Negative Gearing – Investment must stand on its merits

Labor’s proposed changes to gearing is bad policy says Noel Whittaker

By Noel Whittaker   25 Nov 2018  Sunday Times

Borrowing for investment is back in the news.

Shadow treasurer Chris Bowen’s office has confirmed that Labor’s proposed changes to negative gearing will apply to all assets, including shares and managed funds — with the exception of new residential property.

It’s a highly controversial policy.

Aussie Home Loans founder John Symond claimed that Labor’s negative gearing “hand grenade” could tip Australia into recession.

From a purely philosophical point of view, I think the proposed changes are bad policy.

Restricting the ability to deduct losses on investment borrowing to a single type of investment — new residential property — will add unnecessary complications to an already complicated tax system and give us more “grandfathering” to worry about.

And it will undoubtedly lure some unsophisticated investors into financial strife.

Today let’s stick to the basics and think about borrowing for investment in general, and negative gearing in particular.

To start, let’s make one thing clear: negative gearing is not much of a tax-saver.

Think about a person earning between $90,000 and $180,000 a year. If they borrowed $500,000 at 5 percent to buy a residential property for $550,000 with a net yield of 4 percent, the cash shortfall would be $3000 a year (ignoring depreciation allowances, which depend on the property purchased and are clawed back on sale anyway).

The tax refunds would be just $1170 a year, including the Medicare levy. You would need to be a serious odds-on punter to borrow $500,000 just to save $1170 in tax.

So, the purpose of borrowing for investment is not to save tax, but to put the power of leverage to work for you.

But leverage is a two-way street: it magnifies whatever is happening, positive or negative.

If the above property increases in value by 10 percent, the investor has made a profit, at least on paper, of $55,000 — more than doubling their original stake of $50,000.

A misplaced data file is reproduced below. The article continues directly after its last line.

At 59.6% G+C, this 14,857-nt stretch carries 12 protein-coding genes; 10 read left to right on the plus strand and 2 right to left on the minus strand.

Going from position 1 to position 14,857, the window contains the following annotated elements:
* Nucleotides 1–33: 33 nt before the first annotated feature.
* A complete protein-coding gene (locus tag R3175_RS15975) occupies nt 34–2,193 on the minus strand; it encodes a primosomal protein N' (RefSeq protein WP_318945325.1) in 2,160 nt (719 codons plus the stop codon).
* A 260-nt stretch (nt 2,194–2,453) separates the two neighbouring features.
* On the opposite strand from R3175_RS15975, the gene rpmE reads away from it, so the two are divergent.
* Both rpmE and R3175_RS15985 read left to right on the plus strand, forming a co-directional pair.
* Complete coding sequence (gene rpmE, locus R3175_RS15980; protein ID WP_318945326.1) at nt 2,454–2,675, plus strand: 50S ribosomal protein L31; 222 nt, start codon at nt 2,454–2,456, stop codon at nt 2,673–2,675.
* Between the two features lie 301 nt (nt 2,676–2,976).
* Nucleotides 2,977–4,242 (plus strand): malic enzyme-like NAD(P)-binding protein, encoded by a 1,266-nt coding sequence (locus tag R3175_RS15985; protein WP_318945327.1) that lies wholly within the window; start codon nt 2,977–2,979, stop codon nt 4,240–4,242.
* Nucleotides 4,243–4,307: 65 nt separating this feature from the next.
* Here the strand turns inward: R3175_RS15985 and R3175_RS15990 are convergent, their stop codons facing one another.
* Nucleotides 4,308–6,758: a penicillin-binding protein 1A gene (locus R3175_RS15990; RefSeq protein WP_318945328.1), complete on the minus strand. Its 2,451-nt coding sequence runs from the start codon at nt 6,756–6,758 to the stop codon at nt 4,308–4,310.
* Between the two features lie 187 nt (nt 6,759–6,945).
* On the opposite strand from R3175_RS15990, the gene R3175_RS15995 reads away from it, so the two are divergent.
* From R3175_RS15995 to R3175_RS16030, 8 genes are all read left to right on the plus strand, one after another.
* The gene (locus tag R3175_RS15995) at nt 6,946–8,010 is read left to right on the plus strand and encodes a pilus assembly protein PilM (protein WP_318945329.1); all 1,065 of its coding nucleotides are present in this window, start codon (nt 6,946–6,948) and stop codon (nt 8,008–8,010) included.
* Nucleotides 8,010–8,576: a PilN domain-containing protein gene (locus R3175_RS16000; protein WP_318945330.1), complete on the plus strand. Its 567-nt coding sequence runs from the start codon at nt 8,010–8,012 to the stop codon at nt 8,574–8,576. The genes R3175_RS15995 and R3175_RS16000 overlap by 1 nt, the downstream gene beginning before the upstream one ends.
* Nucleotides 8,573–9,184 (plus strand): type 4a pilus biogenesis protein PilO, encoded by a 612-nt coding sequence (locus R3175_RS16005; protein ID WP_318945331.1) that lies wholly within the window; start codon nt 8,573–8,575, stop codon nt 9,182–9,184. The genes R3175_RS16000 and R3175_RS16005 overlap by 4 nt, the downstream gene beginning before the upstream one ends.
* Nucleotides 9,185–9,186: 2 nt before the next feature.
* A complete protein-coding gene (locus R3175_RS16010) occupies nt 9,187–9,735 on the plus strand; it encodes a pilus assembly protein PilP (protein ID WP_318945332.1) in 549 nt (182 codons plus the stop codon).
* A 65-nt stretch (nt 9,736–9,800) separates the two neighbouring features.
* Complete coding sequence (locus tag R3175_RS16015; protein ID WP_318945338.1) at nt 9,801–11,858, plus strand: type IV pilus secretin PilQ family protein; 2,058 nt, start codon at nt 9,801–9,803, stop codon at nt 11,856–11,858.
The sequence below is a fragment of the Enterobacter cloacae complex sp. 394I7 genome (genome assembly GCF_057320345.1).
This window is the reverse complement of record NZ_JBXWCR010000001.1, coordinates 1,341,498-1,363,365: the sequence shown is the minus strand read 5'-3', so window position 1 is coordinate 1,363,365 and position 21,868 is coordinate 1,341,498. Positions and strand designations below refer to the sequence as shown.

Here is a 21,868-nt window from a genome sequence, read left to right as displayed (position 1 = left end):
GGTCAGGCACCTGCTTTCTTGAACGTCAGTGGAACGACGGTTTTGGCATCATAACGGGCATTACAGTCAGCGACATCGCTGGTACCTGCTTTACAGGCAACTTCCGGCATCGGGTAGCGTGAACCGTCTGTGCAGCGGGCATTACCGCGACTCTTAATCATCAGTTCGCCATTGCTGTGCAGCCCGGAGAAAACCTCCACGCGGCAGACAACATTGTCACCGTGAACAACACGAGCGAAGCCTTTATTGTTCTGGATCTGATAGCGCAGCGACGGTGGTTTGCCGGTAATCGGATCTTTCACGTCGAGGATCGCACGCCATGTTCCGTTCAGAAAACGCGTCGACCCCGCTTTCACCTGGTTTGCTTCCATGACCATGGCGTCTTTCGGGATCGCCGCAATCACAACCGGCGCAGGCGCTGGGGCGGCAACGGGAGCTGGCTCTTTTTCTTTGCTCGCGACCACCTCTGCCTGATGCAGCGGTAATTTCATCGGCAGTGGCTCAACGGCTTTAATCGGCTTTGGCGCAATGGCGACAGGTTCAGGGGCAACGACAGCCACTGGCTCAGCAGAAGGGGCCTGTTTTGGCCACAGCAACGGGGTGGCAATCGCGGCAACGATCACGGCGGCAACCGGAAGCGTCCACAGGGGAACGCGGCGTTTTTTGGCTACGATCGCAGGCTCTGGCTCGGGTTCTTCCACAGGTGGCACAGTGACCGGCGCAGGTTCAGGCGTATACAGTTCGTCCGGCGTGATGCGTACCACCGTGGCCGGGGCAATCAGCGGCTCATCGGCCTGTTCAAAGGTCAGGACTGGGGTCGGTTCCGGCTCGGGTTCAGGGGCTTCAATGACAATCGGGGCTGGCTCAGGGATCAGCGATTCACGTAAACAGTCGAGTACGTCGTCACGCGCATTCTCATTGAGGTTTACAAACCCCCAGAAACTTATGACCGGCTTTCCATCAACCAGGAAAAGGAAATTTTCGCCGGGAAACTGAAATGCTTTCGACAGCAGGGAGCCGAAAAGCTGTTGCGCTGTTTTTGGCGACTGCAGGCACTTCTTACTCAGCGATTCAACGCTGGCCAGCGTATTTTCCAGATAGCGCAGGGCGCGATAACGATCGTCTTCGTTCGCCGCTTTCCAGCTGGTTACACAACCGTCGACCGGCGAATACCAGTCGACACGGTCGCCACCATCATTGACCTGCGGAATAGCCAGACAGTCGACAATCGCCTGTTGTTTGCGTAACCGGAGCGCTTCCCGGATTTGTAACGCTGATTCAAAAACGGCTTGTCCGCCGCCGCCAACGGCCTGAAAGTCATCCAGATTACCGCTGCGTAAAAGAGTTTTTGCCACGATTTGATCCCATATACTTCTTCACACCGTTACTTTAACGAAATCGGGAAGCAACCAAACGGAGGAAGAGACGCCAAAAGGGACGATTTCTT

Conversely, if the property falls by 10 percent, the investor has lost their equity and more.

Obviously the critical issue in choosing residential property for investment is not any tax breaks you may have at the outset.

The key is to find a property that is under-priced and has the potential to increase in value over the long haul.

For this, the vital thing is location, and the likelihood of increased demand in that area.

Successful property investors buy well, and add value by their own efforts and/or by growth in the area.

This is why astute real estate buyers look for the worst house in the best street.

The best street will have location, and the worst house should be capable of having value added to it by refurbishment, and in some cases even by rezoning.

They also look for a vendor who is motivated for a quick sale due to factors such as job transfer, relationship breakup or financial strife.

As one seasoned investor told me: “The day you make the money is the day you sign the contract.”

It would be almost impossible to find these factors in a new property, which is why I believe Labor’s proposed changes to negative gearing will entice inexperienced “investors” into new properties to which they can’t add value.

It will be a bonanza for property spruikers, who are still unregulated.

The worst feature of all this talk about negative gearing is that it moves the focus of the investor from the potential of the asset to the investment strategy that will give the greatest tax breaks.

Never forget the principle that any investment must stand on its merits: tax benefits, if any, are simply the cream on the cake.


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